Transitioning to sustainable transport

To transition transportation towards zero CO2 emissions, we have to look at each mode of transport separately. The contribution of each to the total CO2 emissions from transportation varies country by country. For example, in the EU road transport with 71% of the total makes up the majority of transport emissions:

Transportation breakdown by sector Europe

But no matter which country one looks at: a key contributor to greenhouse gas emissions from transport are cars. The chart below shows the share of cars (>40%) as part of total transport-related greenhouse gas emissions in the EU.

greenhhouse gas emissions by road transport Europe

In the US the contribution of cars and light-duty vehicles is even almost 60% of all transportation-related greenhouse gas emissions:

Transport emissions USA

This means reducing GHG emissions from cars will have a big impact anywhere, and as will be shown below, it is comparably straight-forward.

Transitioning cars and trucks

The most immediate and obvious choice to reduce emissions from cars and trucks are electric vehicles. In combination with electricity generation from renewable sources (as described in a previous article), they are practical already today, but also still offer tremendous opportunities for further innovation. Electric vehicles have no emissions at the tailpipe. With that, not only do electric vehicles emit no CO2, they also don’t emit any other harmful gases and particles. EVs are also significantly quieter than internal combustion engine (ICE) vehicles. This means that beyond reducing greenhouse gas emissions, the transition to EVs also offers tremendous benefits for cleaner and quieter cities. A taste of this was given during the COVID-19 crisis, where much-reduced traffic likely contributed to noticeably cleaner air in many cities around the globe. The impact of bad air quality stemming from road transport has recently been linked to various serious health conditions.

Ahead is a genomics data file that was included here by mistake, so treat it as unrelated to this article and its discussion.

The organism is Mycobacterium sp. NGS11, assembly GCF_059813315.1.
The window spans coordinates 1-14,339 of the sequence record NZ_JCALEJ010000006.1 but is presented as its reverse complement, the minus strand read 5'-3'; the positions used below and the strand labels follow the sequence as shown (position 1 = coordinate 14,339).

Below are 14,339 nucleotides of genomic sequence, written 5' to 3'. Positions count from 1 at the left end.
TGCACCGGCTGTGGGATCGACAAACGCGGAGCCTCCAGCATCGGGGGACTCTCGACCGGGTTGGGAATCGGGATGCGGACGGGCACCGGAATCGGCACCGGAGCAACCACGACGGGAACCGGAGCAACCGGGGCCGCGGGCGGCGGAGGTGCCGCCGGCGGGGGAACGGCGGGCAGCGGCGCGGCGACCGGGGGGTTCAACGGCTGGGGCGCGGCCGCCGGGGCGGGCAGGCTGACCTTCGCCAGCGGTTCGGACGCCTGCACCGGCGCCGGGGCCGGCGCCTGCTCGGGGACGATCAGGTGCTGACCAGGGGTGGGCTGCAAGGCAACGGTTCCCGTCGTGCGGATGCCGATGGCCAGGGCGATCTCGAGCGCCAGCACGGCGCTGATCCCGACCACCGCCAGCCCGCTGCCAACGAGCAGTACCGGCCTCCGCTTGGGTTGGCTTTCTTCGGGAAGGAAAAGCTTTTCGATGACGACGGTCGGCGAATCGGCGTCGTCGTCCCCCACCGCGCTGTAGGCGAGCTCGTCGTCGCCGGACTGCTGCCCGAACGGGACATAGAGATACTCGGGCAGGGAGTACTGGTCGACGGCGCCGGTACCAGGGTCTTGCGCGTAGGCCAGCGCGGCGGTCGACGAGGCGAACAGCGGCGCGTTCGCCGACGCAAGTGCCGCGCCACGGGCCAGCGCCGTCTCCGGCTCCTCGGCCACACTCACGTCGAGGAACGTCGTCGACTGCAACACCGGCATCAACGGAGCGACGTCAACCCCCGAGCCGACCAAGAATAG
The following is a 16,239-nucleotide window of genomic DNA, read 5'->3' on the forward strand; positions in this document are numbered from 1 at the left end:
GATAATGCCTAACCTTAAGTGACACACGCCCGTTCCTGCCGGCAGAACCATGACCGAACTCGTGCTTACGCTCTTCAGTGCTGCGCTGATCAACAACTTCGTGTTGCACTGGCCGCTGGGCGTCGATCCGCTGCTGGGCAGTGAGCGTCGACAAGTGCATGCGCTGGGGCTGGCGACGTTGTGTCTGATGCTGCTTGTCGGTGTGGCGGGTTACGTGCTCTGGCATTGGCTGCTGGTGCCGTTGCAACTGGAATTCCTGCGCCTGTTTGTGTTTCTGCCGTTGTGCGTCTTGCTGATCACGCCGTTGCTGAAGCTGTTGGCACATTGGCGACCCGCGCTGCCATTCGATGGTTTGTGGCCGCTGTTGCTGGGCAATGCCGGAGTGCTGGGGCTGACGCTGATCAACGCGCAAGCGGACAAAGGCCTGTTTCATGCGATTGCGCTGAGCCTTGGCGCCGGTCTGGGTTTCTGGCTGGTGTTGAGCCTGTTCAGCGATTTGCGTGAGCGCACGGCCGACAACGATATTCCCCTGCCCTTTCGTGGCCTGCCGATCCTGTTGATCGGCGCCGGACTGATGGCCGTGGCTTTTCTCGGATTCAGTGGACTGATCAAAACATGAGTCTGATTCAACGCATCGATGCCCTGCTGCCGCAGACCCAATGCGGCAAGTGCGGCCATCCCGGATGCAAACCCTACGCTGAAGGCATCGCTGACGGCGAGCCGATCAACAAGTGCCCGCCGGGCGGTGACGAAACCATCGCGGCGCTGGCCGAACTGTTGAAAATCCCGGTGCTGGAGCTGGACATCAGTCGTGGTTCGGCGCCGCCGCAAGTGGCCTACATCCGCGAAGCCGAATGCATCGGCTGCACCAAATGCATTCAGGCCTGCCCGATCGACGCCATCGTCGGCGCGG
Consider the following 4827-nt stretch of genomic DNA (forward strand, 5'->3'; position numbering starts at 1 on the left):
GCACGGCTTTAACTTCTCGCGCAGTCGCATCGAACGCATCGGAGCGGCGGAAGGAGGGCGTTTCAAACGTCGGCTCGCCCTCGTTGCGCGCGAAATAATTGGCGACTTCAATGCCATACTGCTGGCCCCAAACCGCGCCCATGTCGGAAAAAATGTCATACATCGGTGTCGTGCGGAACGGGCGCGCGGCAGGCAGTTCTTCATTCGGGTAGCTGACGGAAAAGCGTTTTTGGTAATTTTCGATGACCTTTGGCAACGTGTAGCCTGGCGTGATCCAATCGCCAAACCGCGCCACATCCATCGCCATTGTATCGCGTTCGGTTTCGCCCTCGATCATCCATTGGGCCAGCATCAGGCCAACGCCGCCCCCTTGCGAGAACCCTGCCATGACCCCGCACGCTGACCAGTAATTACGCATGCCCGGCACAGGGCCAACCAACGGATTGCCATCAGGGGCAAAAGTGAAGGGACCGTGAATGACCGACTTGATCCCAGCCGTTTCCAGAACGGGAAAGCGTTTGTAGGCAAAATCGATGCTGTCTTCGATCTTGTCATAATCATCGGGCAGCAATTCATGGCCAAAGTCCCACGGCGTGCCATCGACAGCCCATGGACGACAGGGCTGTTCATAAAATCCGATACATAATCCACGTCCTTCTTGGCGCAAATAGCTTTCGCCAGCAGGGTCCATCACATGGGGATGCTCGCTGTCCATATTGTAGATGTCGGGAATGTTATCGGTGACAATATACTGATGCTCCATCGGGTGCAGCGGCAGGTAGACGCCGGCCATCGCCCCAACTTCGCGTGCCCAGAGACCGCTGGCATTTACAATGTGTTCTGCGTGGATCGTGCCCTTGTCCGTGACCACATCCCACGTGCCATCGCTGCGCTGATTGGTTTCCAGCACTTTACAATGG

But are EVs as convenient as ICE vehicles? The range of commercially available passenger EVs already today reaches up to 600km. Charging your vehicle at home rather than going to the gas station is, in fact, incredibly convenient. The only remaining (but comparably small) fundamental inconvenience is the speed of recharging on long-distance trips. A full fast charge for a large battery can take 30-40 minutes. However, networks of chargers such as Tesla’s superchargers have shown that in practice the additional time spent for charging is minor, and can typically be used for a rest stop. The second remaining inconvenience of BEVs are a somewhat higher price compared to ICE cars. Both the charging time and the price of the vehicle are, of course, related to the battery. Luckily, there is still incredible progress happening in battery design and production. Even with just “incremental” engineering of Li-ion batteries, the capacity is increasing fast. As can be seen from the chart below, the cost per kWh of battery storage has improved from $1200 to under $200 in less than ten years. This represents a so-called learning rate of 18% on average per year. A cost of $100/kWh is seen as an inflection point for the industry, where the cost of EV would be on par or cheaper with any ICE vehicle. (In fact, ownership of Evs is generally cheaper than gasoline cars, due to cheaper fuel and lower maintenance cost. So the TCO of an EV in many cases may already be lower than a comparable gasoline car.) Assuming similar learning rates this point could be reached in less than 5 years.